Microsoft Sentinel is a cloud-based Security Information and Event Management (SIEM) solution and a Security orchestration, automation, and response (SOAR) platform. In this post, I will explore the possibilities of leveraging cyber threat intelligence (CTI) feeds on Sentinel so that you can use the threat indicators, also known as Indicators of Compromise or IoCs, to detect, provide context, and respond to existing or potential cyber threats.
But first, as Theat Intelligence can have different explanations for different people, let’s start with the basics from Wikipedia and Gartner for us to be on the same page.
What is a Threat Intelligence Platform (TIP)?
To start explaining why Threat Intelligence is important in the Microsoft Sentinel platform, I am going to start with an overview of it with the help of Wikipedia:
Threat Intelligence Platform is an emerging technology discipline that helps organizations aggregate, correlate, and analyze threat data from multiple sources in real time to support defensive actions. TIPs have evolved to address the growing amount of data generated by a variety of internal and external resources (such as system logs and threat intelligence feeds) and help security teams identify the threats that are relevant to their organization. By importing threat data from multiple sources and formats, correlating that data, and then exporting it into an organization’s existing security systems or ticketing systems, a TIP automates proactive threat management and mitigation. A true TIP differs from typical enterprise security products in that it is a system that can be programmed by outside developers, in particular, users of the platform. TIPs can also use APIs to gather data to generate configuration analysis, Whois information, reverse IP lookup, website content analysis, name servers, and SSL certificates.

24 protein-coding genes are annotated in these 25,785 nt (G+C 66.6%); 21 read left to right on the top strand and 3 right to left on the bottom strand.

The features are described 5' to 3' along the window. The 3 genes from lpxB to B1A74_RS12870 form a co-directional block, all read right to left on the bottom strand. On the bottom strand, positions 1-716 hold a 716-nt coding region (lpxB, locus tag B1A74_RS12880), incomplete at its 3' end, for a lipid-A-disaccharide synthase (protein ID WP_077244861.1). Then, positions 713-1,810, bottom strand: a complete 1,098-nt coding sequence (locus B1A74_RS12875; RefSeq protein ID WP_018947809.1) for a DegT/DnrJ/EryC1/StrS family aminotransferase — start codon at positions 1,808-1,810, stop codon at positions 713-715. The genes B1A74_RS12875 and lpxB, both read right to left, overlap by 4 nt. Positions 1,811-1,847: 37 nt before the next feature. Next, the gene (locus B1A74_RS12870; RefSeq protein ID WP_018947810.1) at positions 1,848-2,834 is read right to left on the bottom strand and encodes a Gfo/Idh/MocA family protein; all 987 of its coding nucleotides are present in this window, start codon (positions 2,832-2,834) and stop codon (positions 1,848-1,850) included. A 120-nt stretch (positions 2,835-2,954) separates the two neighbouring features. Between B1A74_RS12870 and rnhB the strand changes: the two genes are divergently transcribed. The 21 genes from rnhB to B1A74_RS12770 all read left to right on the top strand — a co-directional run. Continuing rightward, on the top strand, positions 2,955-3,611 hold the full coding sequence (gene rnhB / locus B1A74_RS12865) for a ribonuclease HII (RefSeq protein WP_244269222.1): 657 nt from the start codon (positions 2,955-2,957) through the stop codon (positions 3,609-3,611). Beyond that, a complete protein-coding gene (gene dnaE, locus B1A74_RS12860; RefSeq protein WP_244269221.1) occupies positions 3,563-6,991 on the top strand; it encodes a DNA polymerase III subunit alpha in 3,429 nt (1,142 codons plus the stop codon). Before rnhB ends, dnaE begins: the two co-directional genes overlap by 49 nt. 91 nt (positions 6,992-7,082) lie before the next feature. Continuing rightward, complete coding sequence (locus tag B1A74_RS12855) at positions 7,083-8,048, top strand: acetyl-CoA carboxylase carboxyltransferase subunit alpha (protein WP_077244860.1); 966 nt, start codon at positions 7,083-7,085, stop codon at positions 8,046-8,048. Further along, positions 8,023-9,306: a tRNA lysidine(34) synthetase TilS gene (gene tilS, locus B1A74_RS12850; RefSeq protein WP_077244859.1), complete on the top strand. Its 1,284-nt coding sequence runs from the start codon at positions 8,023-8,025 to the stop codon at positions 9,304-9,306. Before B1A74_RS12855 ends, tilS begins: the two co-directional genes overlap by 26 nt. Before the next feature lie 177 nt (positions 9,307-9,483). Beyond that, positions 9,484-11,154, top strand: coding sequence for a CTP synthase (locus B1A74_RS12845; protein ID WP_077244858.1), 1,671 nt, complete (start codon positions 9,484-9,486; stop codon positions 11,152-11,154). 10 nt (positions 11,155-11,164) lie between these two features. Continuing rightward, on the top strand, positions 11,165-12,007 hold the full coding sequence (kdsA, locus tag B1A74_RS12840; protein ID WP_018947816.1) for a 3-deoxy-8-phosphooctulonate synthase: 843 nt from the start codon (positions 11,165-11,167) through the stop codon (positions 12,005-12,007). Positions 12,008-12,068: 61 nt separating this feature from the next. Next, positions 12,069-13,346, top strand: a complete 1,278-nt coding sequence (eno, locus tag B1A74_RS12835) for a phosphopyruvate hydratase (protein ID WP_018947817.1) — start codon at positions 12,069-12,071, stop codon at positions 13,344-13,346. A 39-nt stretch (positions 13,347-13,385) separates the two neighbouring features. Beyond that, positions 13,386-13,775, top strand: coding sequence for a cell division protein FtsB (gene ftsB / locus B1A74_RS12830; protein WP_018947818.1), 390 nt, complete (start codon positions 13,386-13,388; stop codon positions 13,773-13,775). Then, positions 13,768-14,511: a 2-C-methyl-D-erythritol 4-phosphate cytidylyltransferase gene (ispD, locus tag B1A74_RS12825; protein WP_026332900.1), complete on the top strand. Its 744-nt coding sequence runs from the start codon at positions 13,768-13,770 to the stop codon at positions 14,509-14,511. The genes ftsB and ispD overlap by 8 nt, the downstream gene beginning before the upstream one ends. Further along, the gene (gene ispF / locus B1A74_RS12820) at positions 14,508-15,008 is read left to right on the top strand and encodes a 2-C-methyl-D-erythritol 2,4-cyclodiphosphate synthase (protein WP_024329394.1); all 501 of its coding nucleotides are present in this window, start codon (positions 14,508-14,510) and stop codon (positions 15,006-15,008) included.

Threat intelligence is evidence-based knowledge, including context, mechanisms, indicators, implications, and actionable advice, about an existing or emerging menace or hazard to assets that can be used to inform decisions regarding the subject’s response to that menace or hazard.
Therefore, to be prepared to tackle modern cyber-attacks, stay ahead of the curve against attackers, and provide your SOC with the right signals to automate operations, it’s essential to have a bunch of TI indicators to help you.
How does Microsoft Sentinel leverage TIP?
You can leverage CTI feeds to have an extra context to unusual activity so that your SOC personnel can quickly take action to protect assets. The most common indicators contain information such as URLs, hashes, IP addresses, domain names, and they are often called tactical threat intelligence and are more frequently used with SIEMs like Sentinel. We also have the Operational TI, which verifies information like the threat actor names and provides a rich contextual TI, and Strategic TI, more relevant to understanding the motivations and intentions of an attacker group like a nation-state APT or that focuses on a particular type of industry.